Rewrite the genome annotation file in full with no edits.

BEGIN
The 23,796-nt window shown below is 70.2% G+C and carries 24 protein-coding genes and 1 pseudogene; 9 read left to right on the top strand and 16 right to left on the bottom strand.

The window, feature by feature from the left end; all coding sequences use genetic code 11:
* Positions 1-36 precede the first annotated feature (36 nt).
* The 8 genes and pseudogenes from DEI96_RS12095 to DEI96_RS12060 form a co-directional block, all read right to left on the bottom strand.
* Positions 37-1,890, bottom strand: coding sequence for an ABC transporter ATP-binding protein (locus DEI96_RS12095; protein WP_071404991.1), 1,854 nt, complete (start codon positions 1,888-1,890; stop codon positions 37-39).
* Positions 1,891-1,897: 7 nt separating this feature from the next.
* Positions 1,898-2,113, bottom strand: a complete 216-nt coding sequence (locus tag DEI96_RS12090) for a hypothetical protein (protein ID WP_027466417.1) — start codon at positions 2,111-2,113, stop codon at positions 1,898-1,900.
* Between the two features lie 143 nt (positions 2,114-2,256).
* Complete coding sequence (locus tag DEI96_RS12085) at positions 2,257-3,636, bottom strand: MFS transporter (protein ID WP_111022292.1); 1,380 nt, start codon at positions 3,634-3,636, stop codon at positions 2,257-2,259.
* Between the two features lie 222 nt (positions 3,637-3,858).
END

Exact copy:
The 23,796-nt window shown below is 70.2% G+C and carries 24 protein-coding genes and 1 pseudogene; 9 read left to right on the top strand and 16 right to left on the bottom strand.

The window, feature by feature from the left end; all coding sequences use genetic code 11:
* Positions 1-36 precede the first annotated feature (36 nt).
* The 8 genes and pseudogenes from DEI96_RS12095 to DEI96_RS12060 form a co-directional block, all read right to left on the bottom strand.
* Positions 37-1,890, bottom strand: coding sequence for an ABC transporter ATP-binding protein (locus DEI96_RS12095; protein WP_071404991.1), 1,854 nt, complete (start codon positions 1,888-1,890; stop codon positions 37-39).
* Positions 1,891-1,897: 7 nt separating this feature from the next.
* Positions 1,898-2,113, bottom strand: a complete 216-nt coding sequence (locus tag DEI96_RS12090) for a hypothetical protein (protein ID WP_027466417.1) — start codon at positions 2,111-2,113, stop codon at positions 1,898-1,900.
* Between the two features lie 143 nt (positions 2,114-2,256).
* Complete coding sequence (locus tag DEI96_RS12085) at positions 2,257-3,636, bottom strand: MFS transporter (protein ID WP_111022292.1); 1,380 nt, start codon at positions 3,634-3,636, stop codon at positions 2,257-2,259.
* Between the two features lie 222 nt (positions 3,637-3,858).